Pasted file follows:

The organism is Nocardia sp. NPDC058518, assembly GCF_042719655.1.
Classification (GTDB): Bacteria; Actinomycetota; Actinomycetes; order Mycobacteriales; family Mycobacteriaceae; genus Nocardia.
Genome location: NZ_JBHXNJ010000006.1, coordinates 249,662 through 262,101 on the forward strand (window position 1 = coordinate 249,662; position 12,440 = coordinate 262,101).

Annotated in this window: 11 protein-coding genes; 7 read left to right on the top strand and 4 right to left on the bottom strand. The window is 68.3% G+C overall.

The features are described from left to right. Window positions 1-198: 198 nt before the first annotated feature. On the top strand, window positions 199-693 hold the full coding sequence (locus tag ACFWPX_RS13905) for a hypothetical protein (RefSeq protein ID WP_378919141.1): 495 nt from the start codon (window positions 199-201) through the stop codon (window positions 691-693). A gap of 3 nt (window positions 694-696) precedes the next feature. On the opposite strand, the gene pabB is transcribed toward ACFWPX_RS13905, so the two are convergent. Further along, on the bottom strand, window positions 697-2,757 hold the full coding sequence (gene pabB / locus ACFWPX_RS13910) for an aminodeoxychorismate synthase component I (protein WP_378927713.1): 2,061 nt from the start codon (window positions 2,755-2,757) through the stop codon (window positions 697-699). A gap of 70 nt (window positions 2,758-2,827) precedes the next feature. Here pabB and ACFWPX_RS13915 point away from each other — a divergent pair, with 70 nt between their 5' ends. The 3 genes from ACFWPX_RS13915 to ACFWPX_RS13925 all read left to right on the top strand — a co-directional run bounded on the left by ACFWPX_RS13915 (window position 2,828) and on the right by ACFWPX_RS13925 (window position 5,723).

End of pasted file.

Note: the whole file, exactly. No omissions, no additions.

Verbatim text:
The organism is Nocardia sp. NPDC058518, assembly GCF_042719655.1.
Classification (GTDB): Bacteria; Actinomycetota; Actinomycetes; order Mycobacteriales; family Mycobacteriaceae; genus Nocardia.
Genome location: NZ_JBHXNJ010000006.1, coordinates 249,662 through 262,101 on the forward strand (window position 1 = coordinate 249,662; position 12,440 = coordinate 262,101).

Annotated in this window: 11 protein-coding genes; 7 read left to right on the top strand and 4 right to left on the bottom strand. The window is 68.3% G+C overall.

The features are described from left to right. Window positions 1-198: 198 nt before the first annotated feature. On the top strand, window positions 199-693 hold the full coding sequence (locus tag ACFWPX_RS13905) for a hypothetical protein (RefSeq protein ID WP_378919141.1): 495 nt from the start codon (window positions 199-201) through the stop codon (window positions 691-693). A gap of 3 nt (window positions 694-696) precedes the next feature. On the opposite strand, the gene pabB is transcribed toward ACFWPX_RS13905, so the two are convergent. Further along, on the bottom strand, window positions 697-2,757 hold the full coding sequence (gene pabB / locus ACFWPX_RS13910) for an aminodeoxychorismate synthase component I (protein WP_378927713.1): 2,061 nt from the start codon (window positions 2,755-2,757) through the stop codon (window positions 697-699). A gap of 70 nt (window positions 2,758-2,827) precedes the next feature. Here pabB and ACFWPX_RS13915 point away from each other — a divergent pair, with 70 nt between their 5' ends. The 3 genes from ACFWPX_RS13915 to ACFWPX_RS13925 all read left to right on the top strand — a co-directional run bounded on the left by ACFWPX_RS13915 (window position 2,828) and on the right by ACFWPX_RS13925 (window position 5,723).